Tag Archives: specialist

When Are Teachers Supposed to Get Their Students’ IEP Copies?

Once in awhile, I’ll run across something familiar, the language of which just hadn’t resonated with me until that moment. I was doing some legal research recently and experienced one of those times.

EC 56347 provides the legal requirement that the public schools in California must give Individualized Education Program (IEP) copies to a special education student’s educators before the student arrives in their instructional settings. I can’t tell you how many kids I’ve served whose teachers still hadn’t seen their IEPs after school had been in session for 30, 45, or 60 days.

Sometimes it was that they didn’t know the kids were on IEPs because no one told them or gave them IEP copies. Other times, they knew some of their kids were in special education, but no one was ever given IEP copies, so they didn’t know they were supposed to expect them. Other times, they got the IEPs, but didn’t have time to deal with them, threw them in a drawer, and forgot about them. By the time the first report cards of the school year came out, these kids were train wrecks.

Moreover, this section of the regulations requires that staffs always have access to IEPs, know and understand their content, and know which parts of the IEP they are responsible for implementing, as well as how to implement those parts. Specifically, it reads:

A local educational agency, prior to the placement of the individual with exceptional needs, shall ensure that the regular teacher or teachers, the special education teacher or teachers, and other persons who provide special education, related services, or both to the individual with exceptional needs have access to the pupil’s individualized education program, shall be knowledgeable of the content of the individualized education program, and shall be informed of his or her specific responsibilities related to implementing a pupil’s individualized education program and the specific accommodations, modifications and supports that shall be provided for the pupil in accordance with the individualized education program, pursuant to Section 300.323(d) of Title 34 of the Code of Federal Regulations. A copy of each individualized education program shall be maintained at each schoolsite where the pupil is enrolled. Service providers from other agencies who provide instruction or a related service to the individual off the schoolsite shall be provided a copy of the individualized education program. All individualized education programs shall be maintained in accordance with state and federal pupil record confidentiality laws.
(Amended by Stats. 2007, Ch. 56, Sec. 51. Effective January 1, 2008.)

This State regulation provides procedural accountability for situations such as when an IEP sits in a special education department filing cabinet without a special education student’s general education teachers knowing anything about it or the accommodations they are supposed to be providing in their classrooms to that child. The federal regulations are not as exactly precise.

Continue reading

Preventing SpEd Jargon from Impeding Agreements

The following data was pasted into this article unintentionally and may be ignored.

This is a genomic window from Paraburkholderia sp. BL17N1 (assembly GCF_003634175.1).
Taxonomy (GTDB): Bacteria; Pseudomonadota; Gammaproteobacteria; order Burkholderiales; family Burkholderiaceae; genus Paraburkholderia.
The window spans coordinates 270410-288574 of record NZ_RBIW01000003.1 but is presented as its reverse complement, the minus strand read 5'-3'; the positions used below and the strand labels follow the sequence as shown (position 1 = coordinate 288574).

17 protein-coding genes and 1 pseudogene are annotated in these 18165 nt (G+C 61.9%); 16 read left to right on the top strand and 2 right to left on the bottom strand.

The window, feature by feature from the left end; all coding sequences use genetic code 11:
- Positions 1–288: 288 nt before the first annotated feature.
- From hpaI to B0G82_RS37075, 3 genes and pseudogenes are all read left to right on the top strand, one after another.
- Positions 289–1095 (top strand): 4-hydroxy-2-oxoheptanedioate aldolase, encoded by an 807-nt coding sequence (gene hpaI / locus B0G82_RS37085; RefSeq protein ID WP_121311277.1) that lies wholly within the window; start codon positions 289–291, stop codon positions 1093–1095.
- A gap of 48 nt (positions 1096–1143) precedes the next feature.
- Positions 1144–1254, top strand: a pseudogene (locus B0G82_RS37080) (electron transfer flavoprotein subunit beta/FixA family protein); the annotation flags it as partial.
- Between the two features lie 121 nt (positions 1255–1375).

Click here to listen to the podcast version of this post.

Source: Bob Cotter via Flickr

All too often in special education, those of us who have been working at it professionally for more than a few years have increased our vocabularies to include terms of art, acronyms, and legally significant phrases that mean a whole lot to us, but not a whole lot to professionals new to the field and parents. I find that a lot of my job as a lay advocate is translating SpEd-Speak into plain language.

It was actually during a case I’ve been working with a family that moved to the U.S. from Thailand that brought this point home for me. I found that by simplifying my language for the benefit of the translator, who knew nothing of special education, I made it lot easier for everyone else in the room to follow the logic of what I was saying. The meeting was also attended by the school district’s lawyer, who was actually pretty awesome once she realized what was going on. It was one of the most amicable and constructive IEP meetings in which I’ve participated in a while.

What I found worked best was to use simple language to communicate with most of the IEP team members, then sum up my point to counsel for the district in language she would appreciate in light of the regulations and the applicable science, if needed. In the end, what we figured out was that our 9th grade client qualified for special education as having autistic-like behaviors pursuant to 5 CCR Sec. 3030(g) and that his speech-language impairments for which he had originally been found eligible were features of his autistic-like tendencies as well as bilingualism coming from an Eastern tonal language to English.

I already knew from experience that throwing a bunch of jargon at people during a meeting where you’re trying to make things happen is not particularly constructive if any of them are unfamiliar with the lingo. Having non-English speaking clients only made the point more vivid. But, then I ran across an article in an old issue of Entrepreneur magazine that drove the point home even more, and, combined with my prior knowledge, inspired this blog post and corresponding podcast.

Click to Tweet: Throwing jargon around in IEP meetings is not constructive if the other people are unfamiliar with the lingo. #kps4parents

Continue reading